A famous biologist, K. C. Morris, studies on the behavior of bacteria. So he wants to simulate a large swarm of bacteria.
There is a square dish, divided into W columns and H rows - it means there are W x H cells in the dish. Each cell is in one of two possible states, live or dead. Live means there are bacteria in the cell, and dead means there aren't. Each cell has at most four horizontally or vertically adjacent cells. Because bacteria are affected by their neighbors, the state of each live cell can be changed:
- If a live cell has fewer than two live neighbors, it is changed to the dead state after a second because of under-population.
- If a live cell has more than two live neighbors, it is changed to the dead state after a second because of overcrowding.
- If a live cell has exactly two live neighbors, it remains in the live state.
With the above rule, the swarm of bacteria can be extinct. For example, Figure 1 shows the 3 × 4 dish with 7 live cells, and Figure 2 shows the number of live neighbors for each live cell. Only 3 live cells will remain in the live state after one second, and the swarm will be extinct after two seconds. But the swarm in Figure 4 will not be extinct, because all live cells have exactly two live neighbors.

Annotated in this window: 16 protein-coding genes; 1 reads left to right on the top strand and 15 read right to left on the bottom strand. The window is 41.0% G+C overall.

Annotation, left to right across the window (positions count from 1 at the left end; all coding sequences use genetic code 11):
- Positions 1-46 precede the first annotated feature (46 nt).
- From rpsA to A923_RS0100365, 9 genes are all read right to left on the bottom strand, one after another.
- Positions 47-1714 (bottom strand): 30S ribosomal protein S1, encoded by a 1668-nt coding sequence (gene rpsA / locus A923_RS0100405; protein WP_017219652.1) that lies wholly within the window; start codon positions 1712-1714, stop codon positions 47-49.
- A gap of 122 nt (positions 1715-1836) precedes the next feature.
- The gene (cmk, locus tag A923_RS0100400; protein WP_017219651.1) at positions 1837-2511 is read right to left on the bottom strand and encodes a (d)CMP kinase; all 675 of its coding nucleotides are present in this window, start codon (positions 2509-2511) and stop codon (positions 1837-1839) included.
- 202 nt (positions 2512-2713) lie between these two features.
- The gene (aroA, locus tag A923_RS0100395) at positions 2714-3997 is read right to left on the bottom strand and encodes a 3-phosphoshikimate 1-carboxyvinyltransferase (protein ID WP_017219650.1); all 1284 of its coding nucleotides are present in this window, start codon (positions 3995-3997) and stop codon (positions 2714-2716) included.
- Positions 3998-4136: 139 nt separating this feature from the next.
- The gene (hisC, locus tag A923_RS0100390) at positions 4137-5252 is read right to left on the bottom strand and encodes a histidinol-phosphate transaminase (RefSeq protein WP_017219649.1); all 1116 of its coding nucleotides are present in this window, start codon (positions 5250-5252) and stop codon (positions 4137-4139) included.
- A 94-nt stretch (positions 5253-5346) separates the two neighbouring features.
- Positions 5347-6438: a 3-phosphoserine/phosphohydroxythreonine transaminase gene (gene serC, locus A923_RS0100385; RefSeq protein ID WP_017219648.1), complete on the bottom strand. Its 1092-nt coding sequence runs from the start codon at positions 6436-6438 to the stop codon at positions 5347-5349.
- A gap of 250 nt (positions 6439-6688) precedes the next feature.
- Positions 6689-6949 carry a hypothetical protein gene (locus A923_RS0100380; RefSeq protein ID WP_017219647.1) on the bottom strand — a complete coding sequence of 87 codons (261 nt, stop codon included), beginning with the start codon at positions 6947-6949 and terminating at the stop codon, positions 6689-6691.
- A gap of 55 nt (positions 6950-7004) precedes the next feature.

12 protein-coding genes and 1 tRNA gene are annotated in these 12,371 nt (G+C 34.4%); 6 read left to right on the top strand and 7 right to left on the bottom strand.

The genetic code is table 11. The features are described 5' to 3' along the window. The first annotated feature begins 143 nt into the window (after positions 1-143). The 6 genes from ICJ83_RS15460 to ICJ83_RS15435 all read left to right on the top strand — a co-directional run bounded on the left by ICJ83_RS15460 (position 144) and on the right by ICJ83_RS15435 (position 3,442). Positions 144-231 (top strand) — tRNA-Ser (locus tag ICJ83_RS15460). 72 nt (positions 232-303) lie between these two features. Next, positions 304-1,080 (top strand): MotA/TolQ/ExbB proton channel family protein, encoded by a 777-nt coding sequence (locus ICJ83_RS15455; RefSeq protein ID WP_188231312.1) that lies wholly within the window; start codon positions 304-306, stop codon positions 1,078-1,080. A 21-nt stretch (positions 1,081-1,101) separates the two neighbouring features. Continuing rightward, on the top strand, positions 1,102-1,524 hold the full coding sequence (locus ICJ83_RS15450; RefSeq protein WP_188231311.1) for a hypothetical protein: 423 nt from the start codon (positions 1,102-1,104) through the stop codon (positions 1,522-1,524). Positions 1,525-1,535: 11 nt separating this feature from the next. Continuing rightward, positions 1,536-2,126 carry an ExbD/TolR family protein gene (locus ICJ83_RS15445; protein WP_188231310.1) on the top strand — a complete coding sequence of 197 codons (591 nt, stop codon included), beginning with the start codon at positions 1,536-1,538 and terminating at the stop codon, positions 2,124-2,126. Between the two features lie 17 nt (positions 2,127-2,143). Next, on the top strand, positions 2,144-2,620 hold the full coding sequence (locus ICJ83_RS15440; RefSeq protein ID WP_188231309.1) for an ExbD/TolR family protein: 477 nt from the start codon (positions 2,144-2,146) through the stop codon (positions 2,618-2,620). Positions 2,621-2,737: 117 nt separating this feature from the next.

**. 12. .*. *** .** .32 ..* *.* .** .32 ..* *.* .*. .1. ... *** [Figure 1] [Figure 2] [Figure 3] [Figure 4]
Given initial states of cells, write a program that figure out when the swarm will be extinct.
The first line of the input contains one integer T, the number of test cases.
Each test case begins with a line containing two positive integers W and H, the width and height of the dish (W, H <= 500). Then H lines follow, each containing W characters. The characters describe the initial states of the cells; '.' denotes a dead cell, and '*' denotes a live cell.
For each test case, print the time in seconds that the warm will be extinct in one line. If the swarm will not be extinct forever, print -1 instead.
2 3 4 **. .** .** .*. 3 4 *** *.* *.* ***